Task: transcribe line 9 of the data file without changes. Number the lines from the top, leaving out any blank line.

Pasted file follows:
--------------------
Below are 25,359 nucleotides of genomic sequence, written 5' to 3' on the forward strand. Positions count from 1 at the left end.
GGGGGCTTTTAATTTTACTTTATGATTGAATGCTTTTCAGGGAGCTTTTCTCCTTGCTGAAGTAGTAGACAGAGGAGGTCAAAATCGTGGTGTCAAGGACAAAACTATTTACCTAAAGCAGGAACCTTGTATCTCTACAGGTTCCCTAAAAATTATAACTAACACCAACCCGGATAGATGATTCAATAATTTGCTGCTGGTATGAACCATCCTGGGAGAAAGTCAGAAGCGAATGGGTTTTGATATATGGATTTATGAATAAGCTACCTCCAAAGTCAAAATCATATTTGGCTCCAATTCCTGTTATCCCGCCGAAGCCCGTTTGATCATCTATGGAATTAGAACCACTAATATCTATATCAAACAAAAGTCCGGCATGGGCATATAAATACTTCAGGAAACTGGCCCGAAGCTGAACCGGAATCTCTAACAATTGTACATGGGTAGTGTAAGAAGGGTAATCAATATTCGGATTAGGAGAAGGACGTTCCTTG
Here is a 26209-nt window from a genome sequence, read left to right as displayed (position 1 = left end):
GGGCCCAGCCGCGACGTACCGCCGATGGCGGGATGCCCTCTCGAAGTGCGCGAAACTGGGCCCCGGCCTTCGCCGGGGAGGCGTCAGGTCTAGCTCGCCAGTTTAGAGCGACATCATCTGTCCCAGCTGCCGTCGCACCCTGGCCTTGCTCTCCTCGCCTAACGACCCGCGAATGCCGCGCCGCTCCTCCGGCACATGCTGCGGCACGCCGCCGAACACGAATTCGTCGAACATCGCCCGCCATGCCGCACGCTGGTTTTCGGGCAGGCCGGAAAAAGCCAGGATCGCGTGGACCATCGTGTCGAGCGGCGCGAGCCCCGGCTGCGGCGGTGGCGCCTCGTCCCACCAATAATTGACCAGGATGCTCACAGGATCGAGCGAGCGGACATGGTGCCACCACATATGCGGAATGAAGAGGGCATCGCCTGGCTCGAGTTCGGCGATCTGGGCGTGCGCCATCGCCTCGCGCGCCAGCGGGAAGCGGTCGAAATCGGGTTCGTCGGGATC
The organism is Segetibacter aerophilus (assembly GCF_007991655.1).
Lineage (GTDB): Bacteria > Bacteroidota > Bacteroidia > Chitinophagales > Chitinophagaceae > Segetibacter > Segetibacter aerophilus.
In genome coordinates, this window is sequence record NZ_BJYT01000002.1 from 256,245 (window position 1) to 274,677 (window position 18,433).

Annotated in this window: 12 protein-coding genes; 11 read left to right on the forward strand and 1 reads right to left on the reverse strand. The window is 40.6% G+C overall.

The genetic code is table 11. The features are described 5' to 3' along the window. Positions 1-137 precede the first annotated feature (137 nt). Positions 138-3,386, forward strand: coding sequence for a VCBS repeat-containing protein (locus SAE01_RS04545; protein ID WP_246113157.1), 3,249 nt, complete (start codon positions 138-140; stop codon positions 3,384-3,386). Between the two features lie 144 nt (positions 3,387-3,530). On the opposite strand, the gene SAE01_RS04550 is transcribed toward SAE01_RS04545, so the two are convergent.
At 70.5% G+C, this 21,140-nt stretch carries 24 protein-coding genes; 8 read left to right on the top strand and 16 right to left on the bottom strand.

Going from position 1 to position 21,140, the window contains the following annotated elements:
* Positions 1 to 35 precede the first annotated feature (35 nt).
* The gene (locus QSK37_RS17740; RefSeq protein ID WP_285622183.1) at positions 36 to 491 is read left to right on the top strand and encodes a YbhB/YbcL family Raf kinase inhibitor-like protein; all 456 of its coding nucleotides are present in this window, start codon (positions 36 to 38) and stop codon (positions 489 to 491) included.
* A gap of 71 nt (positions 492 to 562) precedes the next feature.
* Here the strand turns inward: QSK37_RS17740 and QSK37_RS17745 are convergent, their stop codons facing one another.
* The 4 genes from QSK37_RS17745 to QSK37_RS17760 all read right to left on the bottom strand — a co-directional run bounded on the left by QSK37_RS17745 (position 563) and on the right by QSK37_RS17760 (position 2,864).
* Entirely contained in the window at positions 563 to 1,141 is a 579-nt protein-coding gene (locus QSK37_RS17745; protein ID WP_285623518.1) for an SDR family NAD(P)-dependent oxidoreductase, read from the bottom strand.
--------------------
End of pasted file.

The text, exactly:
The genetic code is table 11. The features are described 5' to 3' along the window. Positions 1-137 precede the first annotated feature (137 nt). Positions 138-3,386, forward strand: coding sequence for a VCBS repeat-containing protein (locus SAE01_RS04545; protein ID WP_246113157.1), 3,249 nt, complete (start codon positions 138-140; stop codon positions 3,384-3,386). Between the two features lie 144 nt (positions 3,387-3,530). On the opposite strand, the gene SAE01_RS04550 is transcribed toward SAE01_RS04545, so the two are convergent.